Veteran French Cinematographer Pierre Lhomme Dies at 89

Celebrated French cinematographer Pierre Lhomme has passed away at the age of 89. A veteran of the French film industry, Lhomme was director of photography on many classics like Jean-Pierre Melville’s “Army Of Shadows” (1969), Jean Eustache’s “The Mother And The Whore” (1973), Bruno Nuytten’s “Camille Claudelle” (1988) and Jean-Paul Rappeneau’ Academy Award-winning “Cyrano De Bergerac” (1990). It’s reported by the Lumiere Institute in France Lhomme passed away on Thursday.

Lhomm’es career spanned fifty years, with his first credits being short films before shooting his debut feature, 1958’s “The Amorous Corporal.” In 1981 he shot the James Ivory-directed, “Quartet,” which was later nominated for a BAFTA. Rappeneau’s “Cyrano De Bergerac,” which Lhomme also shot, won an Academy Award for costume design. His last work was in 2003’s “The Divorce,” directed by Oscar winner James Ivory (“Call Me By Your Name”) and starring Naomi Watts and Kate Hudson.

Lhomme was nominated for seven Cesar Awards, winning two of those for “Cyrano De Bergerac” and “Camille Claudelle.” Lhomme’s work in “Army of Shadows” has carried on a legacy for the cinematographer, to an extent that he revisited and helped restore the Melville film, a war drama about the resistance soldiers in Nazi-occupied France. In a retrospective interview with the DoP, he recounts the care and insight:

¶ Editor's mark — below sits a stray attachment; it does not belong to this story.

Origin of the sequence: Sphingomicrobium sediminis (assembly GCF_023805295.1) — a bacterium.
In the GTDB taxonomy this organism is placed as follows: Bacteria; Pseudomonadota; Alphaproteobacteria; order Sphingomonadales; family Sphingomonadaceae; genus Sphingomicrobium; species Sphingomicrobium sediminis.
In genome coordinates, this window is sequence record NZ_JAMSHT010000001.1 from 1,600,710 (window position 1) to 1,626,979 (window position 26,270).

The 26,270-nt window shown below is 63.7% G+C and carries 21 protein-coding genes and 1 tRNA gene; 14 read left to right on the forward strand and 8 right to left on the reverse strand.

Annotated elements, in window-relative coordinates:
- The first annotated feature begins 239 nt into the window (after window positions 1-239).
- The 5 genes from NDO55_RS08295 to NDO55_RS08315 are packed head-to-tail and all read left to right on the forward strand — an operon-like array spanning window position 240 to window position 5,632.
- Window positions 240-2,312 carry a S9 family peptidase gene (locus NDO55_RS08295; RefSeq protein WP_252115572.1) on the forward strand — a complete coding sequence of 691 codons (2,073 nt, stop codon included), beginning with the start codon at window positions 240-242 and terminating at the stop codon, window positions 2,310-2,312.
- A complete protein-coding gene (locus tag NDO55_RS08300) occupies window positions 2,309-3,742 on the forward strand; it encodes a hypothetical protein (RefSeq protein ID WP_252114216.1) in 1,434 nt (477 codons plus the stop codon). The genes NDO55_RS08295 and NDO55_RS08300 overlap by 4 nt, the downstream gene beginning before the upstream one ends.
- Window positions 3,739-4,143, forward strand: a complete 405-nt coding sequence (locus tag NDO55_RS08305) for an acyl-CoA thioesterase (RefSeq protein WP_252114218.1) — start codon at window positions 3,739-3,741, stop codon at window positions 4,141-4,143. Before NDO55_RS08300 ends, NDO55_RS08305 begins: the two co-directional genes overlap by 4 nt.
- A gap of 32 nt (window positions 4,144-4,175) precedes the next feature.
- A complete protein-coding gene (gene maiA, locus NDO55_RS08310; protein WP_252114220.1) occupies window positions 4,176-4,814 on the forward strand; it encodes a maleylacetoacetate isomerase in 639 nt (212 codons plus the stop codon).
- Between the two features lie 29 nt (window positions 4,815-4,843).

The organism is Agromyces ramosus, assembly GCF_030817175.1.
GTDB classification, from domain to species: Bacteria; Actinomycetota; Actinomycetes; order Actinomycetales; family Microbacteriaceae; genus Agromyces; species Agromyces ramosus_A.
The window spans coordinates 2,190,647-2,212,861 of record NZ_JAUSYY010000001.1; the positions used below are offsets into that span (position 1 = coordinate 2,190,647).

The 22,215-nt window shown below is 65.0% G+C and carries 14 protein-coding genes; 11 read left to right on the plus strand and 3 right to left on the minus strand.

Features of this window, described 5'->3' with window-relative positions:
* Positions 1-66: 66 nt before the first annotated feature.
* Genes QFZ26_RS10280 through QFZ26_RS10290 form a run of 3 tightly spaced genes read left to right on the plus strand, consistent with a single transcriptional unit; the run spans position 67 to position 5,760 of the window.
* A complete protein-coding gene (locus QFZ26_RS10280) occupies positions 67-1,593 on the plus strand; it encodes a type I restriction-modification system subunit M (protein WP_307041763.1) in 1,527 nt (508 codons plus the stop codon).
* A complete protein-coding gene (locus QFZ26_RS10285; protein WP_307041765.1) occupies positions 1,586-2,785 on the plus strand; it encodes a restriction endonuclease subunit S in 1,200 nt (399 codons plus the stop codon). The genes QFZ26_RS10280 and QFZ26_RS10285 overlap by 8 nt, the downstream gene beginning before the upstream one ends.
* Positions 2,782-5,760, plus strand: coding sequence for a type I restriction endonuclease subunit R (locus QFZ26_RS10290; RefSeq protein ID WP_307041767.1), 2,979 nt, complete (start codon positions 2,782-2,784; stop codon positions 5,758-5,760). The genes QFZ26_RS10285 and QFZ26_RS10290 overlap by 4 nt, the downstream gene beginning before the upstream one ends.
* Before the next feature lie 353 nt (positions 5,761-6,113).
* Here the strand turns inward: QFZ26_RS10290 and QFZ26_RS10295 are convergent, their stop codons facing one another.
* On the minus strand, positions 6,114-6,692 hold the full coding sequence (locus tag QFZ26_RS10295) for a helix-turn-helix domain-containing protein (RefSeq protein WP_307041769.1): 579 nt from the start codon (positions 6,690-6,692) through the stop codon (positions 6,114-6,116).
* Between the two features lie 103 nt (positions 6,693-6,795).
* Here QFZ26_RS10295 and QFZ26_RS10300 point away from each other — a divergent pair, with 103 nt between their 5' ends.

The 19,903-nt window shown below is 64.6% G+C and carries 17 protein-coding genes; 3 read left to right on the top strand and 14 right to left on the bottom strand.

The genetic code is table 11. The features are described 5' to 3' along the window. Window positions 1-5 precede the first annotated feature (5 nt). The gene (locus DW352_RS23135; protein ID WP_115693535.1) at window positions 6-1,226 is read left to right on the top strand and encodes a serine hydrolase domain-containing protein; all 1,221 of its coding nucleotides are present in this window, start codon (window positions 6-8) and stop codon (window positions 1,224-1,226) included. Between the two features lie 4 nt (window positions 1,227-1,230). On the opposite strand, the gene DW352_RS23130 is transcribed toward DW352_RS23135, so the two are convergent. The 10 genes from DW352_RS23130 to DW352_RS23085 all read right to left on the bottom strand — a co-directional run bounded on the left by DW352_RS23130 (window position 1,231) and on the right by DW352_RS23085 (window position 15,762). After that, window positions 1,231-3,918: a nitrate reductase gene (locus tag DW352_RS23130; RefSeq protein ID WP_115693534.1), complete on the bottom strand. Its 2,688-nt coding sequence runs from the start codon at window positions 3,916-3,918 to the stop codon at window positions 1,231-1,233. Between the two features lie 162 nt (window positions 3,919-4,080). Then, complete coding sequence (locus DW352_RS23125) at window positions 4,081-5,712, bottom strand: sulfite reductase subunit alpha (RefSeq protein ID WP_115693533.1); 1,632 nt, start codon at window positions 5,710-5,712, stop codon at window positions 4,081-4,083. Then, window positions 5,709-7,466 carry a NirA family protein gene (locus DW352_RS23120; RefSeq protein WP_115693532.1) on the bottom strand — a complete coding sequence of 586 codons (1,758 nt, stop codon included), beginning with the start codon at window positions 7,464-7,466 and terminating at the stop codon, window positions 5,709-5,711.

“In restoring the film, which was a delicate and difficult job, I tried to capture the film we’d made,  also the film we’d dreamed of making. I tried to remain faithful to how I remembered it, because there weren’t any useable copies left.

“I now believe this film has a place at the summit of what’s considered “classic cinema.” In addition to the story, which is fascinating, it’s wonderful filmmaking. I admire the direction, the choice of shots, the way scenes were handled. I realized these things while restoring the film, not in the heat of the moment, during filming. Thirty-seven years later, I was dazzled by what I saw. I wasn’t dazzled while shooting it. I had too much on my mind. “

Have you seen any of the French classics shot by veteran Pierre Lhomme? Share your thoughts down in the comments section!